Prep Time 5'PT5M
Total Time 7'PT7M
Positively glowing with all the health properties of turmeric, our golden milk recipe is a great way to enjoy this adaptogenic spice! Enjoy it as an alternative to your morning coffee, or settle down with a warming cup of our caffeine-free brew before bed.
The origins of golden milk
The phrase ‘golden milk’ is a new name for a very old idea. While you might see lots of photogenic images of golden milk popping up on your Instagram feed, or spy a turmeric latte on the menu at your local coffee shop, these are modern incarnations of a rather venerable drink.
The original name for golden milk is ‘haldi doodh’. It is a traditional Indian drink which is rather more straightforward than the intricately decorated golden milks of Instagram!
Rather, haldi doodh can be as simple as adding a pinch of turmeric to your warm milk. Traditionally, it is served to treat ailments such as colds and to preserve general good health.
As with so many traditional remedies, it has taken us a long time to catch on in the West. The golden milk (or turmeric latte) trend only arrived with us around five years ago, in a boom of health blogs and social media posts.
There is no difference between a golden milk and a turmeric latte beyond nomenclature; both are completely caffeine-free and can be enjoyed at any time of day.
The golden touch
Of course, the star of the show in our golden milk recipe is the turmeric. Not only does it impart the beautiful colour, but it is also responsible for the health benefits of the drink.
In traditional medicines such as Ayurveda and TCM (Traditional Chinese Medicine), turmeric is used to treat a variety of health problems.
Ayurveda recommends turmeric to treat respiratory conditions as well as a runny nose, cough and sinusitis.(1)
Meanwhile, TCM makes use of turmeric in sprains and swellings, as well as to treat abdominal pain.(1)
In the modern day, scientific research has identified several health properties of turmeric. It has anti-inflammatory, anti fungal and antimicrobial properties and is an effective antioxidant. It may also help with healthy digestion.(1)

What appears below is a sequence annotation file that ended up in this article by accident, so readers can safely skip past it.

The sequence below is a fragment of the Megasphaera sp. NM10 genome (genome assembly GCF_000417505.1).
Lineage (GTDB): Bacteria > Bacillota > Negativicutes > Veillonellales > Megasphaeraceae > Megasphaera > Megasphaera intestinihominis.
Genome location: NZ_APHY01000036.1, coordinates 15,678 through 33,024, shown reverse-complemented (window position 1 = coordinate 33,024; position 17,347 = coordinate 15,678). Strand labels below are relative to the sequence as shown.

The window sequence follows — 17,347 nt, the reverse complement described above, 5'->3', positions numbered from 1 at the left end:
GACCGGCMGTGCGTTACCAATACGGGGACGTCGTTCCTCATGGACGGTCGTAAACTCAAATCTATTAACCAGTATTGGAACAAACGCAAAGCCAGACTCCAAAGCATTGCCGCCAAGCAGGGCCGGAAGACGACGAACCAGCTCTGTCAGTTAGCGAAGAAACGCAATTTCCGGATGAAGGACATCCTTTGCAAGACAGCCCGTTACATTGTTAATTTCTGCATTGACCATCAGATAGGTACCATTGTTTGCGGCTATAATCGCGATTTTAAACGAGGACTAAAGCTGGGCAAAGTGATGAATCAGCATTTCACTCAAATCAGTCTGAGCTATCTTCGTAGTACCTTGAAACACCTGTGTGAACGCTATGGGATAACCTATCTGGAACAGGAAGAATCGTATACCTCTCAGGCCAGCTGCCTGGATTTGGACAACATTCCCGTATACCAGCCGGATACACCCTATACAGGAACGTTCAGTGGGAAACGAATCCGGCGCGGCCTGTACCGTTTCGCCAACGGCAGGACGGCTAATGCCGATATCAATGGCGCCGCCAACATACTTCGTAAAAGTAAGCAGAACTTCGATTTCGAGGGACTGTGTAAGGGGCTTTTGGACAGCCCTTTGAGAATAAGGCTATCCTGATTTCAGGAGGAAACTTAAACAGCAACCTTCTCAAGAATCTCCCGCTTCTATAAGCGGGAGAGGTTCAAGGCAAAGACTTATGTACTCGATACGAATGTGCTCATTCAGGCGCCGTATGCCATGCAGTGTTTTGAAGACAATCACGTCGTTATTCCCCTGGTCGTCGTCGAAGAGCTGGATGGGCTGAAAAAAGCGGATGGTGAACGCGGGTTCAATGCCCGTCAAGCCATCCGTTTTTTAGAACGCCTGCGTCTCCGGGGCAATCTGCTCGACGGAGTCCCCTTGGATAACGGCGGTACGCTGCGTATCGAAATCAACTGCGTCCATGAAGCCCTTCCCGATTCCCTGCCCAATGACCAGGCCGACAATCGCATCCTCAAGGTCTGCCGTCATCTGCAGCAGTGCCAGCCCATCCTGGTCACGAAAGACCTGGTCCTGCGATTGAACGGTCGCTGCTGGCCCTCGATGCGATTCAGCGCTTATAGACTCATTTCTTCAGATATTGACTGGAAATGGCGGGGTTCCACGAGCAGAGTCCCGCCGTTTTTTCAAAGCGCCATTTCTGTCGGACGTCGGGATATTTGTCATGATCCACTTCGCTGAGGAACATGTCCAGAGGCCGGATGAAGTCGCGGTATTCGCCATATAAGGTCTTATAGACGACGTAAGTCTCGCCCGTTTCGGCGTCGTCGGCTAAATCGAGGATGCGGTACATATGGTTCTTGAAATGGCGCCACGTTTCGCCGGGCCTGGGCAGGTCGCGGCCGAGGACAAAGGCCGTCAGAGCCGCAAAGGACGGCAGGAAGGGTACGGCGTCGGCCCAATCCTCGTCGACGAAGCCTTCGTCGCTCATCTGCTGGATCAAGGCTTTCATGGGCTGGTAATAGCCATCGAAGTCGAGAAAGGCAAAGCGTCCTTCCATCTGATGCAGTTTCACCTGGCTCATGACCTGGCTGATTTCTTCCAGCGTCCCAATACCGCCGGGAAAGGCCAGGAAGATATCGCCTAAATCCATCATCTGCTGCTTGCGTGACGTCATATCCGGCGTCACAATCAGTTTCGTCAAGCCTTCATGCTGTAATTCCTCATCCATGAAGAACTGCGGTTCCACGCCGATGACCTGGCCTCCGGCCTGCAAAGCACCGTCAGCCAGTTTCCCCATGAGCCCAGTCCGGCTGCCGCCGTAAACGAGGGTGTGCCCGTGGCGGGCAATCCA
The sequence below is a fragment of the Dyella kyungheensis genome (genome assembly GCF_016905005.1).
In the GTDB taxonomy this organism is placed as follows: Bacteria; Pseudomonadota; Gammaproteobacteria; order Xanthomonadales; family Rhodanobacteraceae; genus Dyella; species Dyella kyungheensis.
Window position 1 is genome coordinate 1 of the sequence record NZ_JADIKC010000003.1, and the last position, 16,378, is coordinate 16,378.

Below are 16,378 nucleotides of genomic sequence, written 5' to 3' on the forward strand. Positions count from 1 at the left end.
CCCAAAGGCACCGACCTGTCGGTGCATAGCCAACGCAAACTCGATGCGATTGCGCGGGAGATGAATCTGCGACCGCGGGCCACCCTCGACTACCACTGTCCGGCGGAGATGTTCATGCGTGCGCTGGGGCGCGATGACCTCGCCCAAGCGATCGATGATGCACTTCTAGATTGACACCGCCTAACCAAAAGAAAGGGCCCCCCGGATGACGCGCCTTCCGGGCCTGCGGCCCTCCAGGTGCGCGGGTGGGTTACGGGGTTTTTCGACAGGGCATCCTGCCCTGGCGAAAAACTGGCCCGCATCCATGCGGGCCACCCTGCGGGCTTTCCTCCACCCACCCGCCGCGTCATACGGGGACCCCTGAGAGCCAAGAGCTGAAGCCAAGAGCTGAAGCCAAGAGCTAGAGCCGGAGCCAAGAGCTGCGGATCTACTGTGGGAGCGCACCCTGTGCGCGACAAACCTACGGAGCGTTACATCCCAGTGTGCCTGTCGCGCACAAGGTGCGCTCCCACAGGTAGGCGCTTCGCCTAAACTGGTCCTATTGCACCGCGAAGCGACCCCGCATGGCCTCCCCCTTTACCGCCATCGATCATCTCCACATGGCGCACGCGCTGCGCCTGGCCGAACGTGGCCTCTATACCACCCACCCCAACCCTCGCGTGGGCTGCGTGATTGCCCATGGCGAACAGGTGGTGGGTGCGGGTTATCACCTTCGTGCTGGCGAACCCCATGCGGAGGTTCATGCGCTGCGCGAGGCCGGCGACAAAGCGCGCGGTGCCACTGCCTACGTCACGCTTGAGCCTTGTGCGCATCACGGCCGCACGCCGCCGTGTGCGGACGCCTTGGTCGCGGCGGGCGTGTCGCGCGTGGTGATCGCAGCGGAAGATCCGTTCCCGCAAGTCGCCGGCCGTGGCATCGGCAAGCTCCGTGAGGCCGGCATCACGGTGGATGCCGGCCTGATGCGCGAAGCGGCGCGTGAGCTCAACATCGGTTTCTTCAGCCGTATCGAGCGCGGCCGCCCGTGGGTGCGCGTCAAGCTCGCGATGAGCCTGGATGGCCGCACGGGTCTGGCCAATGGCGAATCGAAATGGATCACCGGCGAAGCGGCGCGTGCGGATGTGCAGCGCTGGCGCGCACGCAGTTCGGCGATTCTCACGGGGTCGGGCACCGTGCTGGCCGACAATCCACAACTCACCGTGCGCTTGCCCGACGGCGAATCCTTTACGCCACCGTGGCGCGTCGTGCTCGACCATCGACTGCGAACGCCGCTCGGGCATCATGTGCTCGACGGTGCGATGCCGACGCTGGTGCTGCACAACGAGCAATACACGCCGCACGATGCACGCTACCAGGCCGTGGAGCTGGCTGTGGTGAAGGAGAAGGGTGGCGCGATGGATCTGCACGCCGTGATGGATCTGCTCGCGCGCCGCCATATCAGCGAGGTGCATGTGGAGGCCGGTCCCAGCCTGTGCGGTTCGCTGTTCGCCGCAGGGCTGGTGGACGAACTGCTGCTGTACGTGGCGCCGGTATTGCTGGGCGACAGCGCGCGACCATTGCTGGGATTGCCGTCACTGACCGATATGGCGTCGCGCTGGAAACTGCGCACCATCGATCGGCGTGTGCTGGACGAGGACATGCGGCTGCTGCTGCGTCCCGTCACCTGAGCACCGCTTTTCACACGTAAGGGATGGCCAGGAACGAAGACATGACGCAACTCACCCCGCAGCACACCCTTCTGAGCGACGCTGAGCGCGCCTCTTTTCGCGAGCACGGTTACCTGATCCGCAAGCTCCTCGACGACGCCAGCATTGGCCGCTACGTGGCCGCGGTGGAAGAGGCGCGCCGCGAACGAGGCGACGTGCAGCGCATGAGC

Check our article for more on turmeric’s impressive health benefits.
Many of turmeric’s health qualities are thought to be linked with a particular bioactive compound, called curcumin.
The importance of black pepper
There are myriad recipes out there for golden milk, and our recipe is certainly open for tweaking. We encourage experimentation with the flavours and spices you most prefer.
You could also swap our Organic Almond Flour for dairy, oat or soy milk if you are sensitive to nuts.
However, there is one flavouring we’d encourage you to keep: black pepper.
Not only do these two spices have complementary flavours, adding black pepper to your drink will actually make it better for you.
This is because curcumin, the active compound in turmeric, has ‘low bioavailability’. In essence, it’s quite difficult for our bodies to absorb it,
However, black pepper also has an active component called piperine. Research has shown that when curcumin and piperine are consumed together, the bioavailability of curcumin increases by up to 2000%.(2)
Thus, if you want to get the best from your latte, make sure to keep the black pepper.
Turmeric is an adaptogen
Turmeric is such a popular spice, used to add flavour and colour to so many dishes, that it’s easy to forget it’s an adaptogen too.
Adaptogens are a special family of herbs and plants which help your body cope with physical and mental stresses.